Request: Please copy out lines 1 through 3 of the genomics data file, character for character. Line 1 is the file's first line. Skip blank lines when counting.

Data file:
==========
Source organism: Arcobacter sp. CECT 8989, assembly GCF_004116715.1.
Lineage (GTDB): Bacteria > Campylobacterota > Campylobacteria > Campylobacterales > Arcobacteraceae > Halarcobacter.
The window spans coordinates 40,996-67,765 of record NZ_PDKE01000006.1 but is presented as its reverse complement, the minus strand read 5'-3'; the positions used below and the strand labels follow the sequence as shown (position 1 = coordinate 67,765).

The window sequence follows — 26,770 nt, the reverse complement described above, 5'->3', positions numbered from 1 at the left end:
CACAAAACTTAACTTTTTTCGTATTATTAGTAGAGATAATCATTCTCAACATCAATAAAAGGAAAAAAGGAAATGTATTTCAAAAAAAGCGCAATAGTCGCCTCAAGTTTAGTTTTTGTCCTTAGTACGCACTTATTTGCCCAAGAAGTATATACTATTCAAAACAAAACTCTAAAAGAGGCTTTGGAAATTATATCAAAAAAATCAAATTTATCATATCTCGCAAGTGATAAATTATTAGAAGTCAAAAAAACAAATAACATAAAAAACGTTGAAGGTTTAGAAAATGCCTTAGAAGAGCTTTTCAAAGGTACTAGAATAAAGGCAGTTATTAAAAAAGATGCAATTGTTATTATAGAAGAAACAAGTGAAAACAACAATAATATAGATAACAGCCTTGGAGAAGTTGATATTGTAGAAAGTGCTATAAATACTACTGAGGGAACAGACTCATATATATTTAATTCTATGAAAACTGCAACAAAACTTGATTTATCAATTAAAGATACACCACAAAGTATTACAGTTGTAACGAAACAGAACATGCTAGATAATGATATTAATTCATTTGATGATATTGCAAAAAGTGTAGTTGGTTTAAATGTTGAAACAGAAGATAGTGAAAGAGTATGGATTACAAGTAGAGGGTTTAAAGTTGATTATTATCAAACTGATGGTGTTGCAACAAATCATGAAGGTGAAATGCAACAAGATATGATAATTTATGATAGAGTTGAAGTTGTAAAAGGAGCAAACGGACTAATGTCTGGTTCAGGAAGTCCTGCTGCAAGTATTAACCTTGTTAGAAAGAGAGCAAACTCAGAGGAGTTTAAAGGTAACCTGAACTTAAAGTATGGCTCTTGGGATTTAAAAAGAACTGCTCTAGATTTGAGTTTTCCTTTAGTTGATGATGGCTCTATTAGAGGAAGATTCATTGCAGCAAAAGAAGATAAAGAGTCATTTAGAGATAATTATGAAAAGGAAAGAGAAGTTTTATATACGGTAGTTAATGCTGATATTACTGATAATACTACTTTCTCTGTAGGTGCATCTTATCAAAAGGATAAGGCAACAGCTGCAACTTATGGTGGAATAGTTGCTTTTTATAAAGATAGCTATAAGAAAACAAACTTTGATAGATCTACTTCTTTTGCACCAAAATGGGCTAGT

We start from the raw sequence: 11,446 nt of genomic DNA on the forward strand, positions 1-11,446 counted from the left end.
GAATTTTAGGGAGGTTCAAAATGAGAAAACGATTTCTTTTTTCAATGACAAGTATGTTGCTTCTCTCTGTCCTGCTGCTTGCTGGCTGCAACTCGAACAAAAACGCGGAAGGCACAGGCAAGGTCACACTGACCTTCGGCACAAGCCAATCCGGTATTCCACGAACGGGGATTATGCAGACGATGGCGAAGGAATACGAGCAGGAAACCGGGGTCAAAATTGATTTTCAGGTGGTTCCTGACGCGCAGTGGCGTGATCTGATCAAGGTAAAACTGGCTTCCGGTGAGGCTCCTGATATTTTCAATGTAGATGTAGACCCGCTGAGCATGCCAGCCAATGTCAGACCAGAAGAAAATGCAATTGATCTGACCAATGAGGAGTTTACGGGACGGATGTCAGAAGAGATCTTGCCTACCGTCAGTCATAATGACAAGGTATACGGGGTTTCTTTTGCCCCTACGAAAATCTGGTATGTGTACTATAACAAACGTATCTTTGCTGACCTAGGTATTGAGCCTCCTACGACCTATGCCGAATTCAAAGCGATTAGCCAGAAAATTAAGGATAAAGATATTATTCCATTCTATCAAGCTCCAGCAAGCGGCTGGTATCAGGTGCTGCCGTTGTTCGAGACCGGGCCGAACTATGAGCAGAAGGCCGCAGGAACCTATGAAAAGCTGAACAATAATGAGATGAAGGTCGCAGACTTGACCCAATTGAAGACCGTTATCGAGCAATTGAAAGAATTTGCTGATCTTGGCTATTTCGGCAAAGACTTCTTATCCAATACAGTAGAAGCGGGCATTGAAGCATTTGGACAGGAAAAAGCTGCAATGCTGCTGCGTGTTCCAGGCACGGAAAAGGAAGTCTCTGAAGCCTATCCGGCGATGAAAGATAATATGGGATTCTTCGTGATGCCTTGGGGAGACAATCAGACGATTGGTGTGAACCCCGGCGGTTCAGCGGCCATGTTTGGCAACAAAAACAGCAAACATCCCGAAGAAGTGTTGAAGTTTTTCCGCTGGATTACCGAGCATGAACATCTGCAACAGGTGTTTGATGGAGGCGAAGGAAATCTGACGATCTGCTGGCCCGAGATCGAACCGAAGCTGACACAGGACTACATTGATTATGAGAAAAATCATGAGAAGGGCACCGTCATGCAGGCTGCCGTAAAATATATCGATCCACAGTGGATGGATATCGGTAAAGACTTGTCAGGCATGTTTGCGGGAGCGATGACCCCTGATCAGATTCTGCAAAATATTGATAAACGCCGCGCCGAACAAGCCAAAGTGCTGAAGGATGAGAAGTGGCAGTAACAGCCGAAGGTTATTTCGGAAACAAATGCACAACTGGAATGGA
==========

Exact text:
Source organism: Arcobacter sp. CECT 8989, assembly GCF_004116715.1.
Lineage (GTDB): Bacteria > Campylobacterota > Campylobacteria > Campylobacterales > Arcobacteraceae > Halarcobacter.
The window spans coordinates 40,996-67,765 of record NZ_PDKE01000006.1 but is presented as its reverse complement, the minus strand read 5'-3'; the positions used below and the strand labels follow the sequence as shown (position 1 = coordinate 67,765).